• Godsclaws

    Great doc but the dude looks sooo angry when he's narrating, almost as if hes daring me to disbelieve what he's saying.
    Wow though, this guy had really cr@ppy marriages. Interestingly he married 3 Catherines and two Annes and the odd one out was the only one to give him a son. You'd think he would have picked up that pattern before he carked it.

  • http://www.facebook.com/mnss0403 Steven Schroeder

    As I've read Alison Weir's book on King Henry's wives, I knew this story well already. The documentary however was compelling and gripping. It isn't hard to feel for most of these women, all but Boleyn and Howard I suppose. The number of miscarriages and young deaths was so very tragic. I'm also inclined not to place ALL of the blame on Henry insofar as his wives go. People and events certainly conspired around him.

  • Amy Costello

    Where is the link to watch the documentary?

  • Cirreh

    There's a Youtube clip there. Perhaps your internet browser is blocking it...?

  • Kendra Appleton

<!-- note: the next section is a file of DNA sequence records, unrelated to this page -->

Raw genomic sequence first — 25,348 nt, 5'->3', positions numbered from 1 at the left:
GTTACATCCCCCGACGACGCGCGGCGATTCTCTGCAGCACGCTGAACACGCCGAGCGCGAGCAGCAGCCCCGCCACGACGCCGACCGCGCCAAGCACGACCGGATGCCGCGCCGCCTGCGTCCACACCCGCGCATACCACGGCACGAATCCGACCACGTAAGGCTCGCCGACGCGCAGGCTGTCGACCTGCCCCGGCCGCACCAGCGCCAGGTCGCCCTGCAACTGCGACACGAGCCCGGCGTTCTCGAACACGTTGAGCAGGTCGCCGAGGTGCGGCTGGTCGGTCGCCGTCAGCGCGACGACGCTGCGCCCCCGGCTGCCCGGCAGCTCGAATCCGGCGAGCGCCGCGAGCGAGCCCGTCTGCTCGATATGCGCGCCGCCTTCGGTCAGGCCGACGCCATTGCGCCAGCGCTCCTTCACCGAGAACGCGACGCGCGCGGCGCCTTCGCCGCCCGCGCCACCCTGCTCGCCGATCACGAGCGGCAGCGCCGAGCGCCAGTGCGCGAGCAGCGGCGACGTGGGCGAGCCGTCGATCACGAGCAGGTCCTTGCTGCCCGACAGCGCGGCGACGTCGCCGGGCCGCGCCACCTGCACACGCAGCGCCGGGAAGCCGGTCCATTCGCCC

Anne was the least loved of all his wives and documented well people from court to commoner disliked her. King Henry had to and or pay people to show up and yell in the streets for Anne's corination. Anne got what she wanted only because of the control she had over the king at the time, keeping it was harder than getting it. The problem Anne had is that she got a way with so much for so long that humbleness disappered along with understanding that mistress and queen were two different roles. Mistress may say what she likes no matter but queen represents the king and country! Women during those times were raised to be subservient to men. For Anne to have any opinion and then to act upon it WOW ballsy. What a remarkable person Anne must have been. Say what she said NO to the king novel idea she is plain, not very pretty, well mannered, gracious and very witty lets not forget skilled. As witnesses have discribed and that she had a growth on her neck which she covered with high collars as well as hidding her hands because of a sixth finger. Why would the king even look at someone that had those disfigurements knowing that those are a sign of witchery. ( I say propoganda ) a smearing tale of dislike. King Henry always up for a challenge must have met his match with Anne the thrill of the hunt.The unfortunate problem was that King gets what he wants when he wants eventually. Anne didn't practice the most important thing she was supposed to be queen which I'm sure the King found the most enticeing about her {not being subservient}.